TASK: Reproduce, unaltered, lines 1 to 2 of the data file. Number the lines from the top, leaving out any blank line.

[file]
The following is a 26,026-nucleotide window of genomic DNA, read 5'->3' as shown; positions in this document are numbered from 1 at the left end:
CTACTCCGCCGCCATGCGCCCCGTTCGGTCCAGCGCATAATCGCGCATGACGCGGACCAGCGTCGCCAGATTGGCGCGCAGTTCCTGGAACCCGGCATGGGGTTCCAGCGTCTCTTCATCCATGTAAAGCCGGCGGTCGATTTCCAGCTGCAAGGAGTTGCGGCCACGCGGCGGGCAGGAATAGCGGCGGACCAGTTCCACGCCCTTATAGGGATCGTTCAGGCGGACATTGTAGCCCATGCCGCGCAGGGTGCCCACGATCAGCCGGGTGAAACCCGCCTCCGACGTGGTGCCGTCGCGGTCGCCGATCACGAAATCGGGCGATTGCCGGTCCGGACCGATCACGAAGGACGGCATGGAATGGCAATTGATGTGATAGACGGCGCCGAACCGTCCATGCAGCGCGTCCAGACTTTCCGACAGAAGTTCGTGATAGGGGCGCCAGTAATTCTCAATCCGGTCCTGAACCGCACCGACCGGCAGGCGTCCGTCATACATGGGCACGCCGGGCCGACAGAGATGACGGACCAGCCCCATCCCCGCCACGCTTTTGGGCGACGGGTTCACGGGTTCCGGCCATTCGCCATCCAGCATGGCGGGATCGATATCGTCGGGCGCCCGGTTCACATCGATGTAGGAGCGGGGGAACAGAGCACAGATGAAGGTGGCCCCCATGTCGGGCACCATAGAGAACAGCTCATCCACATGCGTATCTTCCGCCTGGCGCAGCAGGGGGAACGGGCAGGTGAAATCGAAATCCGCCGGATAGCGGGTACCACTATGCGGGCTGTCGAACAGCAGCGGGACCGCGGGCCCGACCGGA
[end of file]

The following is a 26,026-nucleotide window of genomic DNA, read 5'->3' as shown; positions in this document are numbered from 1 at the left end:
CTACTCCGCCGCCATGCGCCCCGTTCGGTCCAGCGCATAATCGCGCATGACGCGGACCAGCGTCGCCAGATTGGCGCGCAGTTCCTGGAACCCGGCATGGGGTTCCAGCGTCTCTTCATCCATGTAAAGCCGGCGGTCGATTTCCAGCTGCAAGGAGTTGCGGCCACGCGGCGGGCAGGAATAGCGGCGGACCAGTTCCACGCCCTTATAGGGATCGTTCAGGCGGACATTGTAGCCCATGCCGCGCAGGGTGCCCACGATCAGCCGGGTGAAACCCGCCTCCGACGTGGTGCCGTCGCGGTCGCCGATCACGAAATCGGGCGATTGCCGGTCCGGACCGATCACGAAGGACGGCATGGAATGGCAATTGATGTGATAGACGGCGCCGAACCGTCCATGCAGCGCGTCCAGACTTTCCGACAGAAGTTCGTGATAGGGGCGCCAGTAATTCTCAATCCGGTCCTGAACCGCACCGACCGGCAGGCGTCCGTCATACATGGGCACGCCGGGCCGACAGAGATGACGGACCAGCCCCATCCCCGCCACGCTTTTGGGCGACGGGTTCACGGGTTCCGGCCATTCGCCATCCAGCATGGCGGGATCGATATCGTCGGGCGCCCGGTTCACATCGATGTAGGAGCGGGGGAACAGAGCACAGATGAAGGTGGCCCCCATGTCGGGCACCATAGAGAACAGCTCATCCACATGCGTATCTTCCGCCTGGCGCAGCAGGGGGAACGGGCAGGTGAAATCGAAATCCGCCGGATAGCGGGTACCACTATGCGGGCTGTCGAACAGCAGCGGGACCGCGGGCCCGACCGGA